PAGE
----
WASHINGTON – Wait times at Tucson International Airport security checkpoints have grown steadily even as the number of passengers has fallen, an executive of the airport told a House panel Thursday.
Tucson Airport Authority President and CEO Bonnie Allin said a large part of the problem comes from a shortage of Transportation Security Administration staff during peak hours and a lack of local input into how those workers should be deployed.
Schedules for Tucson TSA workers are currently set by federal security directors in Phoenix, which she called a less-than-ideal situation.
“We don’t have the ability to react, because it is prescribed when these (security checkpoint) lanes will open,” Allin said, after her testimony to House Homeland Security subcommittee.
An earlier version of this story gave an incorrect title for Bonnie Allin. She is president and CEO of the Tucson Airport Authority. The story here has been corrected, but clients who used an earlier version of this story are asked to run the correction that can be found here.
Her testimony came during the second of two days of hearings on security delays at the nation’s airports as the summer travel season begins.
TSA Administrator Peter Neffenger told lawmakers Wednesday that the planned hiring of more than 700 employees by mid-June would go a long way toward reducing wait times.
Representatives of airports and airlines at Thursday’s hearing agreed the increased staffing is an important element. But Allin said better coordination, and greater flexibility, is also key.
She noted that staff scheduling is currently driven by a formula that requires one security lane to reach capacity before another can be opened, and both lanes to reach capacity before a PreCheck expedited security lane can be opened.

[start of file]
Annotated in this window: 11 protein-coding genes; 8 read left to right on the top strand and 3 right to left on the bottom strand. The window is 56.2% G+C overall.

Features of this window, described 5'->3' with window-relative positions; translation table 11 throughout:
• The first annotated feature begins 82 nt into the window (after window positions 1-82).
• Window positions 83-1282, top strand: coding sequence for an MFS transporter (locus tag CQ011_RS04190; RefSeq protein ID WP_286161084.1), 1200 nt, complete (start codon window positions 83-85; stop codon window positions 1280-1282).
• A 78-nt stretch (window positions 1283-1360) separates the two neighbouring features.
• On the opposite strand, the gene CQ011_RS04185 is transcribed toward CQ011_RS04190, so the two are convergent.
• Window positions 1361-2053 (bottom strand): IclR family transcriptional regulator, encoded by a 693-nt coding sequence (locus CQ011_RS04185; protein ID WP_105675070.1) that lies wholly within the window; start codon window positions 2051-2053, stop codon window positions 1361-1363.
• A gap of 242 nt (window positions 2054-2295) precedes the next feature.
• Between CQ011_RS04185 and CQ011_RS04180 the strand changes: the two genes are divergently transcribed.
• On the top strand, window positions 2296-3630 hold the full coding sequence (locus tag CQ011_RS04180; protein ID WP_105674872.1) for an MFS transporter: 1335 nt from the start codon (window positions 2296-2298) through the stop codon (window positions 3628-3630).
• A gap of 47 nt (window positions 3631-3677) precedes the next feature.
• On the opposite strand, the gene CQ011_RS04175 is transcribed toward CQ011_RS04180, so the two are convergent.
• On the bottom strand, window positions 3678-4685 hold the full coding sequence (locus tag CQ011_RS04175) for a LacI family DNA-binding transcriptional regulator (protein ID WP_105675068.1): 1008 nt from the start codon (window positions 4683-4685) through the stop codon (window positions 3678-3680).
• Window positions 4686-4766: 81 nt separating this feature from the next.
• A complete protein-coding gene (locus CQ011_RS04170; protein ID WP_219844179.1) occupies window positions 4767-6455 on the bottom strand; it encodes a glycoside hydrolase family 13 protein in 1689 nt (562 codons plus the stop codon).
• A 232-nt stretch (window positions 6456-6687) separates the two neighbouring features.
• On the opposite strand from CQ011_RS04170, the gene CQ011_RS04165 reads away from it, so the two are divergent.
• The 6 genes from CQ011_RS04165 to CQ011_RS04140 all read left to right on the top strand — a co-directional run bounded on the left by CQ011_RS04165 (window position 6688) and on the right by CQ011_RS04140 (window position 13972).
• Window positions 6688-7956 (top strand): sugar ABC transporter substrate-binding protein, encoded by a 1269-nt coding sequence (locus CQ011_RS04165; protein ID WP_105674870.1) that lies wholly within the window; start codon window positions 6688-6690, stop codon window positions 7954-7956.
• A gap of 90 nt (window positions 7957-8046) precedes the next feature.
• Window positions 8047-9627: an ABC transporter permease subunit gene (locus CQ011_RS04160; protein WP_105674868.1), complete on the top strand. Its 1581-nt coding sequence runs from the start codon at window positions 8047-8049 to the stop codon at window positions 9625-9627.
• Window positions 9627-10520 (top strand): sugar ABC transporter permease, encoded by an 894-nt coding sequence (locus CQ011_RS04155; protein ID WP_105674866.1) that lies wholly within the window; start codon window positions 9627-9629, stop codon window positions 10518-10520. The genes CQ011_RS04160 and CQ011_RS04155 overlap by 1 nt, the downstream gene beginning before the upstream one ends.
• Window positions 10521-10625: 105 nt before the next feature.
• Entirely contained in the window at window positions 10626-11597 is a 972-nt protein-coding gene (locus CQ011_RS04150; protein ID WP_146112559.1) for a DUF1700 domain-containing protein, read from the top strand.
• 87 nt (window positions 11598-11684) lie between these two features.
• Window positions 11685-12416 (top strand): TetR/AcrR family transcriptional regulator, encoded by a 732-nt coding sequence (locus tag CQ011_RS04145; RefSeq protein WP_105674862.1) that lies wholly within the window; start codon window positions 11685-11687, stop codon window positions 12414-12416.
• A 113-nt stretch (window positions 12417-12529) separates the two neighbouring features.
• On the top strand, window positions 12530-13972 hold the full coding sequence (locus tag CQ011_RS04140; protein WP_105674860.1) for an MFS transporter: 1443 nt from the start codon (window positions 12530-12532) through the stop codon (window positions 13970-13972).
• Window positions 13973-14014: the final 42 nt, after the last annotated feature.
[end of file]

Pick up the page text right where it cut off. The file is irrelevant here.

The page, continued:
That has led to Tucson’s PreCheck lane being closed for all but about five hours a day, Allin said, aggravating security backups in the process.
“During our November-to-March high season, and particularly during our strongest season from January to March, we experienced 45- to sometimes more than 60-minute wait times at TSA,” Allin told the House Homeland Security Subcommittee on Transportation Security.
That compares to previous delays of 10-15 minutes on a typical day and a maximum of about 25 minutes on a bad day in the past, she said.
Rep. Martha McSally, R-Tucson, agreed with Allin that TSA needs to provide more flexibility and local authority to airports, what she called “more bottom-to-top decision making.”
Allin said a cumbersome hiring process has also hobbled TSA operations in her airport. The TSA in Tucson lost 10 percent of its officers last May, and was not able to completely replace them until last month, she said.
At least some of the problem was laid at Congress’ feet by a union official who testified at Thursday’s hearing.
“Congress has cut personnel funding and capped the number of full-time employees TSA can have,” said J. David Cox, president of the American Federation of Government Employees.
Cox also said that, once they are hired, TSA officers “receive second-class treatment from their employer, the federal government,” which grants the agency’s workers less-liberal leave policies than other civil servants.
Allin said an expanded PreCheck program could lessen the burden on TSA officers, but that the enrollment system at the airport needs to be improved. She pointed to the system currently used at Syracuse Hancock International Airport, where agents bring the enrollment paperwork directly to travelers.
“Our enrollment center is currently off-site,” Allin said. “I want us to start enrolling people as they stand in line for security like they’re doing at the Syracuse airport.”